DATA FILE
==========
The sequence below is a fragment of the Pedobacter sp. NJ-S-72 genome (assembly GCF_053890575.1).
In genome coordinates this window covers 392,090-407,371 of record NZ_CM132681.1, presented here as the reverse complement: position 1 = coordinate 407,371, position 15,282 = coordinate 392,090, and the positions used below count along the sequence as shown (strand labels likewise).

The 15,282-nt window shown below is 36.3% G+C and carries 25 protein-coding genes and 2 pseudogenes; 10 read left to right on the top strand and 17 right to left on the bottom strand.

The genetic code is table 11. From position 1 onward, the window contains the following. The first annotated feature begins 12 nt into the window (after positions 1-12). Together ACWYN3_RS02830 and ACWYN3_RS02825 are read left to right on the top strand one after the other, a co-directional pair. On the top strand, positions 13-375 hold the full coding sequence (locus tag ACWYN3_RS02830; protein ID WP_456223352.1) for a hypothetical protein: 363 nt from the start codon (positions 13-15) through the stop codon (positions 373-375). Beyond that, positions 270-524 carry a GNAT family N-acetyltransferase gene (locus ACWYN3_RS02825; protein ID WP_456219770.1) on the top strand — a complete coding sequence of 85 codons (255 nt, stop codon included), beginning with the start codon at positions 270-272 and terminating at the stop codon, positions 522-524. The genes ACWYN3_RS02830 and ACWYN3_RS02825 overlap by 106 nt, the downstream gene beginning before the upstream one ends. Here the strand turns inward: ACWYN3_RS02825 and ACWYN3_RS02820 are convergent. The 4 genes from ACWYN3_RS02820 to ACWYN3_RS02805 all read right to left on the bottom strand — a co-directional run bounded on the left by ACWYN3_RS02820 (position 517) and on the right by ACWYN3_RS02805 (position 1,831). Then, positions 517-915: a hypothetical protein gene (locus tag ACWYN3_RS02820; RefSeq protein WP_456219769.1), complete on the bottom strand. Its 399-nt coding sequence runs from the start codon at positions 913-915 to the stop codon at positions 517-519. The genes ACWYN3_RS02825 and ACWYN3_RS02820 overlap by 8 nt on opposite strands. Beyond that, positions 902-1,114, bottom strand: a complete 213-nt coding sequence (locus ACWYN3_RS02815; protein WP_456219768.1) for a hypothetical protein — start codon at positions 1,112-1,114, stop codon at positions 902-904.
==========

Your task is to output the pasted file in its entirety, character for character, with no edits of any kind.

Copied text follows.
The sequence below is a fragment of the Pedobacter sp. NJ-S-72 genome (assembly GCF_053890575.1).
In genome coordinates this window covers 392,090-407,371 of record NZ_CM132681.1, presented here as the reverse complement: position 1 = coordinate 407,371, position 15,282 = coordinate 392,090, and the positions used below count along the sequence as shown (strand labels likewise).

The 15,282-nt window shown below is 36.3% G+C and carries 25 protein-coding genes and 2 pseudogenes; 10 read left to right on the top strand and 17 right to left on the bottom strand.

The genetic code is table 11. From position 1 onward, the window contains the following. The first annotated feature begins 12 nt into the window (after positions 1-12). Together ACWYN3_RS02830 and ACWYN3_RS02825 are read left to right on the top strand one after the other, a co-directional pair. On the top strand, positions 13-375 hold the full coding sequence (locus tag ACWYN3_RS02830; protein ID WP_456223352.1) for a hypothetical protein: 363 nt from the start codon (positions 13-15) through the stop codon (positions 373-375). Beyond that, positions 270-524 carry a GNAT family N-acetyltransferase gene (locus ACWYN3_RS02825; protein ID WP_456219770.1) on the top strand — a complete coding sequence of 85 codons (255 nt, stop codon included), beginning with the start codon at positions 270-272 and terminating at the stop codon, positions 522-524. The genes ACWYN3_RS02830 and ACWYN3_RS02825 overlap by 106 nt, the downstream gene beginning before the upstream one ends. Here the strand turns inward: ACWYN3_RS02825 and ACWYN3_RS02820 are convergent. The 4 genes from ACWYN3_RS02820 to ACWYN3_RS02805 all read right to left on the bottom strand — a co-directional run bounded on the left by ACWYN3_RS02820 (position 517) and on the right by ACWYN3_RS02805 (position 1,831). Then, positions 517-915: a hypothetical protein gene (locus tag ACWYN3_RS02820; RefSeq protein WP_456219769.1), complete on the bottom strand. Its 399-nt coding sequence runs from the start codon at positions 913-915 to the stop codon at positions 517-519. The genes ACWYN3_RS02825 and ACWYN3_RS02820 overlap by 8 nt on opposite strands. Beyond that, positions 902-1,114, bottom strand: a complete 213-nt coding sequence (locus ACWYN3_RS02815; protein WP_456219768.1) for a hypothetical protein — start codon at positions 1,112-1,114, stop codon at positions 902-904.